For today’s #FridayReads, we’re diving into Mikel Jollett’s tumultuous, raw, and triumphant memoir, HOLLYWOOD PARK.
HOLLYWOOD PARK is a remarkable memoir of a tumultuous life. Mikel Jollett was born into one of the country’s most infamous cults, and subjected to a childhood filled with poverty, addiction, and emotional abuse. Yet, ultimately, his is a story of fierce love and family loyalty told in a raw, poetic voice that signals the emergence of a uniquely gifted writer.
His story opens in an experimental commune in California, which later morphed into the Church of Synanon, one of the country’s most infamous and dangerous cults. Per the leader’s mandate, all children, including Jollett and his older brother, were separated from their parents when they were six months old, and handed over to the cult’s “School.” When Mikel was five, his mother escaped the cult with both of her children. But in many ways, life outside Synanon was even harder and more erratic.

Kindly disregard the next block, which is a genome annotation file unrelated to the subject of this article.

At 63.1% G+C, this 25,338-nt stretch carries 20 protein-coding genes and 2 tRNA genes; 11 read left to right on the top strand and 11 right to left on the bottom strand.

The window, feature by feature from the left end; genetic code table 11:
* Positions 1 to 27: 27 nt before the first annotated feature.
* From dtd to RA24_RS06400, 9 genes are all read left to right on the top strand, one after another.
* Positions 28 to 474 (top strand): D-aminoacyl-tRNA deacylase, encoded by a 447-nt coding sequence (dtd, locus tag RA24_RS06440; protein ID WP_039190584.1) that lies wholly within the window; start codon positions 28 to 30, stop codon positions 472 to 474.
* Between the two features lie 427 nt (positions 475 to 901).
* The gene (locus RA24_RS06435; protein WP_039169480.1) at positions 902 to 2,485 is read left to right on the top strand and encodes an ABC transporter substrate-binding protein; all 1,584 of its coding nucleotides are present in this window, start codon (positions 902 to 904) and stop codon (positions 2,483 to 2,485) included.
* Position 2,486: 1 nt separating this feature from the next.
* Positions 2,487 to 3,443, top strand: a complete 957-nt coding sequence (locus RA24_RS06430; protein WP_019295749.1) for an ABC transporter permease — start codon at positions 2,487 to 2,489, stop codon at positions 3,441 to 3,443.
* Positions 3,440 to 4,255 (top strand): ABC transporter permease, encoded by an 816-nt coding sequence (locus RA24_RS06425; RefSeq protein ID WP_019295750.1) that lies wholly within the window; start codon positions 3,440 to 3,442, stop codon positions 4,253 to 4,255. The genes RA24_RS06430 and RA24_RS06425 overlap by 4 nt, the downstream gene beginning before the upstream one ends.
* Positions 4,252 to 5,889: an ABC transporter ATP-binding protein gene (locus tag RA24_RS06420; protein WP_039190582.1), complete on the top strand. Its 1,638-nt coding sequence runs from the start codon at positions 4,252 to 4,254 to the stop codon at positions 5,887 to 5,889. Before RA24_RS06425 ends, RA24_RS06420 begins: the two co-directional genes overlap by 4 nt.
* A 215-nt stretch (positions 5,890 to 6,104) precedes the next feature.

In his raw, poetic and powerful voice, Jollett portrays a childhood filled with abject poverty, trauma, emotional abuse, delinquency and the lure of drugs and alcohol. Raised by a clinically depressed mother, tormented by his angry older brother, subjected to the unpredictability of troubled step-fathers and longing for contact with his father, a former heroin addict and ex-con, Jollett slowly, often painfully, builds a life that leads him to Stanford University and, eventually, to finding his voice as a writer and musician.
HOLLYWOOD PARK is told at first through the limited perspective of a child, and then broadens as Jollett begins to understand the world around him. Although Mikel Jollett’s story is filled with heartbreak, it is ultimately an unforgettable portrayal of love at its fiercest and most loyal.
“Jollett engagingly narrates his story, which includes living, after leaving Synanon, in Oregon with his mother, a needy narcissist who brainwashed him into believing that kids take care of their moms, not the other way around; loving his father while hoping to never be like him; and dealing with his addict brother. Jollett also talks about turning pain into music, getting help for abandonment issues, and finding love and starting a family. All this results in a shocking but contemplative memoir about the aftermath of an unhealthy upbringing.“–Publishers Weekly, starred review